HAMMOND — Nearly five years after he was indicted and following two trials, former Portage Mayor James Snyder was sentenced after a day-long hearing Wednesday to 21 months in prison and one year supervised release on federal bribery and tax violation convictions.
In imposing the term, which was well below the recommended sentencing guideline of 46 to 57 months, U.S. District Judge Matthew Kennelly said that Snyder's offense appeared to be an "aberration" in his life.
Yet Kennelly, a judge from the Northern District of Illinois called in to handle the local case, rejected the defense's call for no prison time, saying the sentence was necessary as a deterrent to public corruption.
"It sends an important message," Kennelly said.
The judge further said probation alone would not be appropriate because Snyder, a 43-year-old Republican, had lied to investigators and sought to influence others to "defeat the truth-seeking process" in his case.
"That says something about Mr. Snyder," Kennelly said.
The judge told Snyder of his right to appeal and gave him until Jan. 5 to surrender himself to begin his prison term.
Current Portage Mayor Sue Lynch, a Democrat, was not happy with the outcome of the case.
"This verdict is no vindication for the citizens of Portage and it is unfortunate that this ruling has made a mockery out of the justice system," she said when asked by The Times for comment. "To say I am disappointed in Judge Kennelly's ruling is an understatement."
"The city of Portage has endured five long years of of being drug through the mud, and our image and the office of mayor has been tarnished for years to come," she said. "This ruling is nothing more than a slap on the wrist to someone who recklessly spent taxpayer dollars and left our city with embarrassing state board of accounts reviews, a lowered credit rating and a nearly empty bank account when we came into office."
Snyder was twice found guilty of soliciting and accepting a $13,000 bribe in 2014 in return for steering a $1.125 million garbage collection contract for the city of Portage to the local Great Lakes Peterbilt company.
Federal prosecutors say he also obstructed the Internal Revenue Service’s efforts to collect unpaid taxes on a private mortgage company he ran.
Snyder told the judge Wednesday afternoon that he saw a garbage truck when leaving his Portage home that morning and expects to be reminded of his case each time he sees such a vehicle. He then defended his record as mayor.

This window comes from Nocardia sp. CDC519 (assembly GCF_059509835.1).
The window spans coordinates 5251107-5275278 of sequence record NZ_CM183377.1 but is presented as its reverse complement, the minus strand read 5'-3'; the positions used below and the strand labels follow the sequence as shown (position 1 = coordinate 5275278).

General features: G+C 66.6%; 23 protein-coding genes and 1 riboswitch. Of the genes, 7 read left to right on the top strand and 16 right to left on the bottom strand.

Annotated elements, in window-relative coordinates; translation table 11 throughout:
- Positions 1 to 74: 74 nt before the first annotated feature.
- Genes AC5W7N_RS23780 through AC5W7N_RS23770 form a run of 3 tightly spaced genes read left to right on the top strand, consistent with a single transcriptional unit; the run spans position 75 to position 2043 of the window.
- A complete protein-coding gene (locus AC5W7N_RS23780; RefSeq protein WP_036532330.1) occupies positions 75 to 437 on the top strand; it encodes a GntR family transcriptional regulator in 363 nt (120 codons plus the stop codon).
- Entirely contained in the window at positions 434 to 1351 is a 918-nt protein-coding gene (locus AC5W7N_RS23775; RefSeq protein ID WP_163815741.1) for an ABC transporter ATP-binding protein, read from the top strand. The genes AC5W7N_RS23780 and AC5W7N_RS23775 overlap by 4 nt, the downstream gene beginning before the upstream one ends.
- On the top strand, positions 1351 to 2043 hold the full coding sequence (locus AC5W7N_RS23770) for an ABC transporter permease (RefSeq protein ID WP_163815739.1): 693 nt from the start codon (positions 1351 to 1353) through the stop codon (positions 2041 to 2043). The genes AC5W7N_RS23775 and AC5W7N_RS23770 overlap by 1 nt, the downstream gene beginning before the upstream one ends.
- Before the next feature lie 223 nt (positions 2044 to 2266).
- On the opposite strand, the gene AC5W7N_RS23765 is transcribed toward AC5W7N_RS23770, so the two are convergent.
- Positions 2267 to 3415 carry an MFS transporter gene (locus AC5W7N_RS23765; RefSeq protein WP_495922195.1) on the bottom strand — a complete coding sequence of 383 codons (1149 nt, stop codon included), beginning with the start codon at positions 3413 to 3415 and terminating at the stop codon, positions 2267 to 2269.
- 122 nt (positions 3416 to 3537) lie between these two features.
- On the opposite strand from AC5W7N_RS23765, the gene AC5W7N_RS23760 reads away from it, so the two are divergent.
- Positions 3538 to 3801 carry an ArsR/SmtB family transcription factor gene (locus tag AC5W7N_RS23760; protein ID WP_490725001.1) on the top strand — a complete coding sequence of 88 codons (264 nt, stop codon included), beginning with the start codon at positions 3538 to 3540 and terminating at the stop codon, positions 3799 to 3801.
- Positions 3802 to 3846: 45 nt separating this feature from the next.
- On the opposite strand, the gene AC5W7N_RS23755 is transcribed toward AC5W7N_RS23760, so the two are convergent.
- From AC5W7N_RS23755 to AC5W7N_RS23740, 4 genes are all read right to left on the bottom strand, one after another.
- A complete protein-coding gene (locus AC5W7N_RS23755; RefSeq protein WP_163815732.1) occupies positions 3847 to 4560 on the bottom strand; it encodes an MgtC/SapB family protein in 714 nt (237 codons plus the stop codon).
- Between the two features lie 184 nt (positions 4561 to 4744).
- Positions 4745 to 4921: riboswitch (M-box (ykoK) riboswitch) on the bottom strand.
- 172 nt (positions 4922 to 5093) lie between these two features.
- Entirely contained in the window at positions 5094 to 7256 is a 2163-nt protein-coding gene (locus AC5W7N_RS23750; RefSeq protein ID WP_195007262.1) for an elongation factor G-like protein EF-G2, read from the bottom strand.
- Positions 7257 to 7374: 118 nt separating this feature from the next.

"We left Portage a better place," he said.
Snyder, who thanked the residents of Portage, his legal team and family, said he would not be facing prison time if only he had kept better campaign, tax and business records. Those failures have placed a great burden on his family members, who have been humiliated, but made stronger, he said.
"The Snyders will always hold their heads up high," he said.
Assistant U.S. Attorney Amarjeet Bhachu, who sought a steeper sentence within the recommended guideline range, said the bribery count in particular undermines the public trust in government.
He then cited Snyder's background of opportunity to say, "He knew better."
Yet he said Snyder continues to behave as though he did nothing wrong, despite being convicted twice on the bribery charge and once on the tax offense.
"Instead of taking care of the city, at the end of the day, he betrayed the city," Bhachu said.
Defense attorney Andréa Gambino argued against prison time, saying there is a debate over its value as a deterrent and that Snyder has already paid a big price living under the investigation and criminal case for seven years.
"Everybody in life makes mistakes," she said.
Gambino said the felony conviction will keep Snyder from returning to his chosen professions of elected life and mortgage work.
Snyder's father, Bruce Snyder, said his family was once very political, but no more.
"I think what the government does is absolutely atrocious," he said. "James is not the person they have made him out to be. He's a good man."
Kennelly attempted to dispel any impression that the federal case against Snyder was political in nature, pointing out how it was filed and continued on under both Republican and Democratic administrations in Washington.
Snyder was also convicted by two different juries and there were two judges along the way, he said.
Porter County Republican Party Chairman Mike Simpson said following sentencing that he and other friends of the former mayor were saddened, "as we had hoped for a more lenient and reasonable approach."
"We especially feel sadness for his wife and children as they will shoulder an incredible burden in the coming years," he said. "Despite this unwelcome outcome, and the difficult road ahead for the Snyder family, we are relieved this chapter is closed and pray for healing for all involved."